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Dream Interpretation

Description: A brief explanation of dreams; their importance in Islam and the three different types of dreams.   This is followed by some details about dream interpretation and the dreams of the prophets.

By Aisha Stacey (© 2016 NewMuslims.com)

Published on 30 May 2016 - Last modified on 30 May 2016

Printed: 27 - Emailed: 0 - Viewed: 2191 (daily average: 5)

Category: Lessons > Islamic Beliefs > Articles of Faith


Objective

·       To understand how Islam views dreams and dream interpretation.

Arabic Terms

·       Istikarah – the prayer for Guidance.

·       Shaytan- sometimes spelled Shaitan or Shaytaan.    It is the word used in Islam and the Arabic language to denote the devil or Satan, the personification of evil. 

·       Sunnah - The word Sunnah has several meanings depending on the area of study however the meaning is generally accepted to be, whatever was reported that the Prophet said, did, or approved.

The significance of dreams

A dream is a series of thoughts, images and sensations that occur in the mind whilst a person is asleep.  Dreams are a universal human experience and the dreamer has very little control over the content.  Our experiences in dreams have very lifelike qualities and can be extremely vivid and often bizarre.  Some people report very emotional experiences during dreams and frightening or upsetting dreams are often referred to as nightmares.  Throughout the history of humankind people have tried to interpret their dreams and many people believe they contain important messages or symbols.  There are many superstitions and beliefs associated with dreams and Islam has cleared up many misconceptions involving dreams and their interpretation.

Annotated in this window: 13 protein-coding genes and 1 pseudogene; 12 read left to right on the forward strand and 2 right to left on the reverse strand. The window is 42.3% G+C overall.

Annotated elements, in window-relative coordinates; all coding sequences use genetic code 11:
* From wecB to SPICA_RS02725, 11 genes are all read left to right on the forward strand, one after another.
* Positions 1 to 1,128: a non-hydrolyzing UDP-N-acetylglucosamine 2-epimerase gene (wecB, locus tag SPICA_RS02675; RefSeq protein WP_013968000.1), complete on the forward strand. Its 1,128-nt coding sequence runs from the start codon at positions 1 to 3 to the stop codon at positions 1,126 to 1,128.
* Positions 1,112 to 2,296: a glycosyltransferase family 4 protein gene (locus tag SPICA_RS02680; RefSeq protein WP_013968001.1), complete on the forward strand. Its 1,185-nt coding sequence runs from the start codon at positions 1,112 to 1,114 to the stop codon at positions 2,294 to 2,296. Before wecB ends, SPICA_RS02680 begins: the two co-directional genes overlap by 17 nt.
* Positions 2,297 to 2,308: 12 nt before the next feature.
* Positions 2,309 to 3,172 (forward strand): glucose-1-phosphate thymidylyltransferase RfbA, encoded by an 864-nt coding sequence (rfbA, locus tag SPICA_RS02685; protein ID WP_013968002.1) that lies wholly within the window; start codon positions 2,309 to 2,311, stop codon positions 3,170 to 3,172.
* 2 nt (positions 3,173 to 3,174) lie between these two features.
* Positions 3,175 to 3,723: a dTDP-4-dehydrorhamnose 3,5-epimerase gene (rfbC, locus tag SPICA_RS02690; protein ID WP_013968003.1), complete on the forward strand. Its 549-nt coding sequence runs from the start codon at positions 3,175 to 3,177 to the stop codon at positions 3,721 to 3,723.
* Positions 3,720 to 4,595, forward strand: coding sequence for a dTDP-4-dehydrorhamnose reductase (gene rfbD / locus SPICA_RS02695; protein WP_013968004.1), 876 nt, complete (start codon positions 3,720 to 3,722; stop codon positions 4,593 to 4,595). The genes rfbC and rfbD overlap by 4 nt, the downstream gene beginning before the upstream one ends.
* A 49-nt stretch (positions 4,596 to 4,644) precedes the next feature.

The scholars of Islam say that while dreams can be meaningful, not all dreams should be considered important.  Ibn Siren is considered the Islamic world’s foremost expert on dream interpretation and he calls it a difficult science that should be treated with the utmost care.  The importance of a dream is usually determined by the impression it makes on the dreamer, however most dreams have no real value and thus no need for interpretation.   

The three types of dreams

Prophet Muhammad, may the mercy and blessings of Allah be upon him, told us that there are three types of dreams[1].  A true dream (sometimes called a good dream) that comes to us from Allah, a bad or frightening dream that comes from the Shaytan and the third is a dream that comes from a person’s experiences and thoughts.  Each one should be managed differently. 

Prophet Muhammad said that if anyone has a dream that he likes then it is from Allah.  He should therefore thank Allah for it and narrate it to others[2].   The Prophet went further and said that if a person has a good dream, he should expect good things to happen and only narrate the dream to people that he likes[3].  An example of this in the Quran is when Prophet Yusuf narrated to his father the dream he had about the sun, the moon and the stars prostrating themselves to him.  His father, Prophet Yaqub told Yusuf not to relate the dream to his brothers.

“Remember when Yusuf said to his father: ‘O my father! Verily, I saw (in a dream) eleven stars and the sun and the moon - I saw them prostrating themselves to me.’ He (the father) said, ‘O my son! Relate not your vision to your brothers, lest they should arrange a plot against you.’…” (Quran 12: 4 & 5)